GameplayEnemy Territory: Quake Wars
is an online multiplayer game and while there isn't a single player campaign to speak of, there is an option to play offline using bots. Still, that's not the best option and nobody would ever buy an online game only to play with bots. At least nobody in their right mind.
That said, the single player option is a useful introduction to the different classes and the overall flow of the multiplayer game.
There are five different classes available to play, with each class having equal human and Strogg equivalents. As well as the usual soldier, medic, engineer and spy classes, there is also a Field-Ops class that is able to call in artillery and missile strikes.
The game is tuned towards rewarding play according to your class, so you'll gain less XP for shooting an enemy as an engineer than you would as a soldier. Unfortunately, XP is reset between games unless you're involved in a campaign match, which is at a fixed length of three maps.
There are twelve possible missions, with each based around a set of objectives for each opposing team, usually three or four primary objectives. These tend to consist of one team defending an object while the other team tries to destroy that same object. This ensures that both teams meet each other in the same area, and you're not left twiddling your thumbs guarding something in some remote corner of the map. The problem though is that all these missions are a variation on that theme, and that’s all there is to play.
To spice it up, there's also a range of vehicles available, some of which are essential to completing the missions. You'll find that there are a number of aircraft available, although you're probably best off leaving these alone. The controls for flight are awkward and counter-intuitive – by the time you've worked out how to take off and point the aircraft in the right direction to fire at something, you'll already have been shot down.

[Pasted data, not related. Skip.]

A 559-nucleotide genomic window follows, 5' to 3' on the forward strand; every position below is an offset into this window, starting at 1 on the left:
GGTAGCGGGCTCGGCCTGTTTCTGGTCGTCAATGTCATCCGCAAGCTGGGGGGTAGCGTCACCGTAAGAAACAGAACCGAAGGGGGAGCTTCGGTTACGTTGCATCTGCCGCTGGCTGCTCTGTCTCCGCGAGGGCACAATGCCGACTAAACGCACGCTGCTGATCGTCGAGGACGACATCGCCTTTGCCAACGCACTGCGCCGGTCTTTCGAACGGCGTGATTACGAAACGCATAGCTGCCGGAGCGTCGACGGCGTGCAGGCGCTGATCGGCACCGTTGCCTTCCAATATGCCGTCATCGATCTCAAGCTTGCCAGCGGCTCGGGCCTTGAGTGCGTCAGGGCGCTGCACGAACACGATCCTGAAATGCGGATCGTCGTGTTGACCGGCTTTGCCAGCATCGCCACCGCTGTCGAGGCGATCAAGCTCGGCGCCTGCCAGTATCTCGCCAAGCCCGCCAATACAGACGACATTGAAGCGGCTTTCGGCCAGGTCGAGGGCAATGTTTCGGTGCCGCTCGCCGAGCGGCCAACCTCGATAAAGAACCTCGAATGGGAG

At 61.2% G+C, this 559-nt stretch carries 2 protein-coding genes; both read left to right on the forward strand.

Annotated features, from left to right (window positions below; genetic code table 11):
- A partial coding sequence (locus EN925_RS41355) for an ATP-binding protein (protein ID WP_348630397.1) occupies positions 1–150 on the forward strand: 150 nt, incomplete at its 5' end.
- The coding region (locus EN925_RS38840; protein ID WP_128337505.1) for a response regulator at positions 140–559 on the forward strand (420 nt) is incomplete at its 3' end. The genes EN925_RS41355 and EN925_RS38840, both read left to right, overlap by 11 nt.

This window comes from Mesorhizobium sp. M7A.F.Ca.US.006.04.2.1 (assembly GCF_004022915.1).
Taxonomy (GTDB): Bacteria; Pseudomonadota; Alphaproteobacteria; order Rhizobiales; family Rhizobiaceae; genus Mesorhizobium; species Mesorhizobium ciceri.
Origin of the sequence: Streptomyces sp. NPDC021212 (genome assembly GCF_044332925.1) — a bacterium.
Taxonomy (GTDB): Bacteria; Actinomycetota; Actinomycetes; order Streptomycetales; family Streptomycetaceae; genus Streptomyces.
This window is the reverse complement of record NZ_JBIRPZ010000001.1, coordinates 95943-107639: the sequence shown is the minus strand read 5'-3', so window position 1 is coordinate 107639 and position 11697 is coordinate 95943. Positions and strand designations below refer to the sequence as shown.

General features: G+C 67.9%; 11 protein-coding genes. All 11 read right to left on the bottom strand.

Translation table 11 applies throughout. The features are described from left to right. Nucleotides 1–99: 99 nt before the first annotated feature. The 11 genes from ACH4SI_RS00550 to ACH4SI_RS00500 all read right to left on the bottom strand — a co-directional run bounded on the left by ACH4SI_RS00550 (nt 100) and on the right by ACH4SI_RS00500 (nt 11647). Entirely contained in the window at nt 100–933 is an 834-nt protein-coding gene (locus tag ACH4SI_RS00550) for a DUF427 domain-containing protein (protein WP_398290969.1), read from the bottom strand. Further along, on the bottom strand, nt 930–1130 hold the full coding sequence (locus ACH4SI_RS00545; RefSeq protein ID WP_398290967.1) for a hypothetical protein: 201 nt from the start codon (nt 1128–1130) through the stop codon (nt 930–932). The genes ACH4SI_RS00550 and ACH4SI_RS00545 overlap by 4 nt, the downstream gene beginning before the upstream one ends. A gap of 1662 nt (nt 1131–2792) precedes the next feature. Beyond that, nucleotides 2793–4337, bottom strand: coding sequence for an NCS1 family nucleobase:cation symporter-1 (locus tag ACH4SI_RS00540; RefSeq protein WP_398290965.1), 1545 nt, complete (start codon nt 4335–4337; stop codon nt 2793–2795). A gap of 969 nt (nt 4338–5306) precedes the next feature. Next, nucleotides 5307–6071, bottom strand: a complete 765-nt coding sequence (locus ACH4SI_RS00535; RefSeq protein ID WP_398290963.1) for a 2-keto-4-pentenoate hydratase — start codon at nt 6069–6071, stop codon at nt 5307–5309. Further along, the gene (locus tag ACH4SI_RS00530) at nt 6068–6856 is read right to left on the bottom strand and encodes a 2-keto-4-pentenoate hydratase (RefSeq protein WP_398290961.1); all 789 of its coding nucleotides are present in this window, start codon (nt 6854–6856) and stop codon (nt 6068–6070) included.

Strangely, vehicles will also self-destruct once you leave them for more than a few moments – so when you exit a vehicle, you'd best be sure you won't need it again.
The one area where Enemy Territory
on the PS3 really falls down though is the online aspect – which is a fairly major glitch for a game that relies on online play so very much. How could there be such a major faux pas
? Well, the problem is that games are hosted by individual players, not through PSN. This means that online play can be flaky and if the host decides to quit then you all quit. I can't say whether this is the case on the Xbox 360 version, but it is quite a showstopper on the PS3 version.
There is a belief among PC gamers that FPS games are superior on the PC when compared to console equivalents. Sadly, this would appear to be the case with the console version of Enemy Territory: Quake Wars
You'll never be able to match a mouse and keyboard combo with a console controller, I think most of us agree. Even allowing for this though, Enemy Territory
's controls are often awkward and confusing. Weapon selection involves multiple presses of the shoulder button and takes up valuable time during which you'll probably be killed or at least maimed, and team communication involves an awkward combination of pressing the right analogue stick down and in a direction.
The graphics, while satisfactory, are not stunning and don't quite match with the areas they're supposed to portray. As is common with many previous id games, there's a profusion of brown all over the place.
The game itself rewards team play and a certain amount of role playing, but I'm not sure whether your average foul-mouthed teen-aged console online gamer is capable of that level of control. In a way, this is not so much a criticism of the game, more a criticism of the kind of player you find in online console matches. Which, again, since there's no single player, you're likely to encounter all the time.
PC gamers may be rubbing their hands in glee, for Enemy Territory
confirms what they've believed all along – if you've already got the PC version, there's absolutely no reason why you should torture yourself with the console version.
In fact, even if you don't have the PC version, there's still no reason why you should torture yourself with the console version.
Awkward control, repetitive missions, strange XP rules and uninspiring graphics mean that you should only really pick this up if you're really
desperate for some online gaming.